The Election Commission has surveyed the various political parties to gauge interest in using a standardised style for election manifestos to disclose the monetary consequences of campaign pledges. The format specifications will be included in the optional model code of conduct.
EC’s goal is for voters to make a well-informed decision. It’s worth noting that five months ago, EC told the highest court that it’s up to voters to decide whether or not election promises may be kept. It’s possible for EC to have a change of heart. But will this really work?
Making accurate economic predictions is difficult since they rely on assumptions that don’t always pan out. It is therefore unlikely to yield useful information to ask political parties to make assumptions about their budgetary pledges. To add insult to injury, political parties during election season have no need to be practical. Therefore, it’s probably not worth the effort to press political parties for further information on campaign pledges.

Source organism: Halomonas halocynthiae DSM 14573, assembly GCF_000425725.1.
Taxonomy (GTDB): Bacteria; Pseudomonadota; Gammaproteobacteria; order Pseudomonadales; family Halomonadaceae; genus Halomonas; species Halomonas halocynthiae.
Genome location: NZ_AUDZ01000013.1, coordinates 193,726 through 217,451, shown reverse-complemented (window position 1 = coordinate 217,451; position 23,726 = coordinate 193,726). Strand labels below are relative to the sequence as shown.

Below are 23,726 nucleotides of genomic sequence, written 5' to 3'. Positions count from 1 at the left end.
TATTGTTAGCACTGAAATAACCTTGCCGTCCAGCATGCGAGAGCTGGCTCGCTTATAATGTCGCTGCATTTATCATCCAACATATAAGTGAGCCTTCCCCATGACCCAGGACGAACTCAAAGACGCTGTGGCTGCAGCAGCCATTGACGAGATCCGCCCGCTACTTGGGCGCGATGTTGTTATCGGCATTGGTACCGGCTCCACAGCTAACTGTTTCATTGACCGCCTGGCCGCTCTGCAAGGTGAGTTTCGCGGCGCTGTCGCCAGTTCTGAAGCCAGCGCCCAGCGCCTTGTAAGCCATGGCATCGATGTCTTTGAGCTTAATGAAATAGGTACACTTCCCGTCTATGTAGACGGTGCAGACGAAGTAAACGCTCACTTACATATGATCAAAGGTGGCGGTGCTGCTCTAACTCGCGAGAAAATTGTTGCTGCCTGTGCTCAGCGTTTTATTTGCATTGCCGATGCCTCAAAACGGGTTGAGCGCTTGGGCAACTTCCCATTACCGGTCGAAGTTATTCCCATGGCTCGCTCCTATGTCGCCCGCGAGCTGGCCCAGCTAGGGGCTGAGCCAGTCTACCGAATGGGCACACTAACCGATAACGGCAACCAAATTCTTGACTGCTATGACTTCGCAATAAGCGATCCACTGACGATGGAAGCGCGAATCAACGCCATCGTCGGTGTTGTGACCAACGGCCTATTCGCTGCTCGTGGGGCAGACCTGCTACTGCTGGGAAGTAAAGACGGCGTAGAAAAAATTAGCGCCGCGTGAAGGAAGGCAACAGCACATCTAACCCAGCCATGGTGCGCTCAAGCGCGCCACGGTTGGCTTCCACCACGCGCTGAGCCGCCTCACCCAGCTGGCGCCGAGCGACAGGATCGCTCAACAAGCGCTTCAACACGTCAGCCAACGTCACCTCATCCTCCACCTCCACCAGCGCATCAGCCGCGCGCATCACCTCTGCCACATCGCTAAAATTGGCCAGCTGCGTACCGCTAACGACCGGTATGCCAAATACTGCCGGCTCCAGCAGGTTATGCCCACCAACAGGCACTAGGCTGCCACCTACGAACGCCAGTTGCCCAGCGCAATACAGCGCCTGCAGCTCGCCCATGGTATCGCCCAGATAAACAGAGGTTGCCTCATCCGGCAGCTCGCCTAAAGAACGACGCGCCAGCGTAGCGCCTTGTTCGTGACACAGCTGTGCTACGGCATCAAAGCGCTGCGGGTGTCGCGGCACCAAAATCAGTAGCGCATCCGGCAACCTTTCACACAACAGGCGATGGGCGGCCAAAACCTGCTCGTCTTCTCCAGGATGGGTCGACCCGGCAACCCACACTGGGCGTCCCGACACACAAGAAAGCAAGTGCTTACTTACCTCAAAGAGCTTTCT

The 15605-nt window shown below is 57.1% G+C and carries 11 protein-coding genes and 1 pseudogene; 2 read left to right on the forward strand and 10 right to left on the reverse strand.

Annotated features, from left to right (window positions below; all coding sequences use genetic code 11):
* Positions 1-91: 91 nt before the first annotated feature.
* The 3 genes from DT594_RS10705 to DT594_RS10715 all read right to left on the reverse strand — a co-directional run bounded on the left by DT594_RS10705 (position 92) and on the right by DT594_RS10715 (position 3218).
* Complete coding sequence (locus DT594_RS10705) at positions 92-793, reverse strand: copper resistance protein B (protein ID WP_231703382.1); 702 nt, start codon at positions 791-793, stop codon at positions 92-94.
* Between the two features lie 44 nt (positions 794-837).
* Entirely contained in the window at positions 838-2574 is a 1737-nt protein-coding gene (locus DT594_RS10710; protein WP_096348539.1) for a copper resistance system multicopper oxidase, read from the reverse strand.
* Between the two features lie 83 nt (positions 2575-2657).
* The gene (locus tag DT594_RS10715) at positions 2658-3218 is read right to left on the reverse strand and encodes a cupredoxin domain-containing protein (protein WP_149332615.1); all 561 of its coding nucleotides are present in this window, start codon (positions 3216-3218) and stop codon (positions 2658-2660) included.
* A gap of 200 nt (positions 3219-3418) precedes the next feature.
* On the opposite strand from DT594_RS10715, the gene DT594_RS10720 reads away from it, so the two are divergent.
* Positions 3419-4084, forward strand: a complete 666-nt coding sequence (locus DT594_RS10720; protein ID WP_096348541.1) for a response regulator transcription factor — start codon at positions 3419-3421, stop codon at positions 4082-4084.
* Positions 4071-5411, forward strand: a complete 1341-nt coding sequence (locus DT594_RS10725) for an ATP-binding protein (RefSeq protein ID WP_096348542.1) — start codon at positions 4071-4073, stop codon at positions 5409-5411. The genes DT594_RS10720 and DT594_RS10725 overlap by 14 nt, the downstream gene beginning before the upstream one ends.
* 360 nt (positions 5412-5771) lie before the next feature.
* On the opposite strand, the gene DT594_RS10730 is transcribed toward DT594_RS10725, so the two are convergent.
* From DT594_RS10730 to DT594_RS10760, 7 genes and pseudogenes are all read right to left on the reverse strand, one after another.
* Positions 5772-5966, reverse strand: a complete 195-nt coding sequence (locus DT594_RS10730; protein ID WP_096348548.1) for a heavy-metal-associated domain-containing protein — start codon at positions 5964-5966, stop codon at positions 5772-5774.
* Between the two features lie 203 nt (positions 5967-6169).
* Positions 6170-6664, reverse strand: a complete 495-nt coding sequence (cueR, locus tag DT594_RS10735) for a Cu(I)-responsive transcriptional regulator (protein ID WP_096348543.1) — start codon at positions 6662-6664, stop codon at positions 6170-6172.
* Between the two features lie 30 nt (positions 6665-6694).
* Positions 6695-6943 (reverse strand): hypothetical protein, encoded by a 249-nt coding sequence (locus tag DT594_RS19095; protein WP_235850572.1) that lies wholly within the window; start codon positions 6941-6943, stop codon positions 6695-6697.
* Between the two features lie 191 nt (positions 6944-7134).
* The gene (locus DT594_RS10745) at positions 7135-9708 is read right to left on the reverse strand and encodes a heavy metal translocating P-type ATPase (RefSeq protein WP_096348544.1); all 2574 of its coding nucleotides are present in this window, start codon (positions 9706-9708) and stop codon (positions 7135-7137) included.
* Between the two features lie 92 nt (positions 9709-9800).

However, the problem of rash pledges in polls persists even if EC’s method is inadequate. This entails highly questionable financial decisions. The ability of a state to invest in its citizens’ future is hampered when policies like universal free electricity or switching back to a defined benefit pension system are enacted. And they make it less likely that state governments will take effective measures to boost things like healthcare and education for their citizens.
In addition, voters become reliant on these handouts, decreasing their ability to penalise parties who do not provide better economic and social policy options. States that have seen significant growth in their GSDP and industrial employment have done so as a result of strong policies; no state has climbed out of abysmal macro metrics by handing out freebies. It’s also worth noting that India is one of the world’s better-performing economies because of its fiscally conservative posture.
The EC or the courts are not the proper institutions to rein in the pernicious practice of giving things away for free. Only political parties have the power to accomplish that, and that’s exactly what they did when they passed the FRBM law 20 years ago.